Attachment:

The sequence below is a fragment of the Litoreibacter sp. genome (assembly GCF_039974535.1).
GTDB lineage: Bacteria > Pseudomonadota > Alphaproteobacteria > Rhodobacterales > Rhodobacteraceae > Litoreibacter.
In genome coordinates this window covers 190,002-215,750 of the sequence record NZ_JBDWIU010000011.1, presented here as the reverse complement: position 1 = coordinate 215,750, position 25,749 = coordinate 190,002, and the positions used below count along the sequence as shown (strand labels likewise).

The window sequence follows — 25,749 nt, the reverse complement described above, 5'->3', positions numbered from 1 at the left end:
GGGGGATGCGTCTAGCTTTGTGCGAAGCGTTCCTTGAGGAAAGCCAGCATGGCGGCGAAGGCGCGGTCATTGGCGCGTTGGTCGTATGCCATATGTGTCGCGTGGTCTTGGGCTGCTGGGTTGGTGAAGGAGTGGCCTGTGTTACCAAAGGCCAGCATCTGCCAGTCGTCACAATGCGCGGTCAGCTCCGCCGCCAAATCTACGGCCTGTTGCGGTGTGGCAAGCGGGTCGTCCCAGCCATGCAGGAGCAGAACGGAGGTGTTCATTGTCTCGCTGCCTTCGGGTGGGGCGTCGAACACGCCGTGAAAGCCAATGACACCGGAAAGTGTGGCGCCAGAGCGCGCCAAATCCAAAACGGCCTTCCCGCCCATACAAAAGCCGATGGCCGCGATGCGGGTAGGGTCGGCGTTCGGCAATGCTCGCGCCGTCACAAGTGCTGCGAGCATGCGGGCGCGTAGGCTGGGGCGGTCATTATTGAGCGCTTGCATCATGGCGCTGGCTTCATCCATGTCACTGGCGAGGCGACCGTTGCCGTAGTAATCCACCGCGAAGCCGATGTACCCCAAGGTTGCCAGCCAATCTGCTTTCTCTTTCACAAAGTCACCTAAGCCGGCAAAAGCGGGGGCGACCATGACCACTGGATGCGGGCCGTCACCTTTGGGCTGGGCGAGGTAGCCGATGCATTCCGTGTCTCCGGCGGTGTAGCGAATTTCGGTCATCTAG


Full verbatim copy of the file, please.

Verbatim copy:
The sequence below is a fragment of the Litoreibacter sp. genome (assembly GCF_039974535.1).
GTDB lineage: Bacteria > Pseudomonadota > Alphaproteobacteria > Rhodobacterales > Rhodobacteraceae > Litoreibacter.
In genome coordinates this window covers 190,002-215,750 of the sequence record NZ_JBDWIU010000011.1, presented here as the reverse complement: position 1 = coordinate 215,750, position 25,749 = coordinate 190,002, and the positions used below count along the sequence as shown (strand labels likewise).

The window sequence follows — 25,749 nt, the reverse complement described above, 5'->3', positions numbered from 1 at the left end:
GGGGGATGCGTCTAGCTTTGTGCGAAGCGTTCCTTGAGGAAAGCCAGCATGGCGGCGAAGGCGCGGTCATTGGCGCGTTGGTCGTATGCCATATGTGTCGCGTGGTCTTGGGCTGCTGGGTTGGTGAAGGAGTGGCCTGTGTTACCAAAGGCCAGCATCTGCCAGTCGTCACAATGCGCGGTCAGCTCCGCCGCCAAATCTACGGCCTGTTGCGGTGTGGCAAGCGGGTCGTCCCAGCCATGCAGGAGCAGAACGGAGGTGTTCATTGTCTCGCTGCCTTCGGGTGGGGCGTCGAACACGCCGTGAAAGCCAATGACACCGGAAAGTGTGGCGCCAGAGCGCGCCAAATCCAAAACGGCCTTCCCGCCCATACAAAAGCCGATGGCCGCGATGCGGGTAGGGTCGGCGTTCGGCAATGCTCGCGCCGTCACAAGTGCTGCGAGCATGCGGGCGCGTAGGCTGGGGCGGTCATTATTGAGCGCTTGCATCATGGCGCTGGCTTCATCCATGTCACTGGCGAGGCGACCGTTGCCGTAGTAATCCACCGCGAAGCCGATGTACCCCAAGGTTGCCAGCCAATCTGCTTTCTCTTTCACAAAGTCACCTAAGCCGGCAAAAGCGGGGGCGACCATGACCACTGGATGCGGGCCGTCACCTTTGGGCTGGGCGAGGTAGCCGATGCATTCCGTGTCTCCGGCGGTGTAGCGAATTTCGGTCATCTAG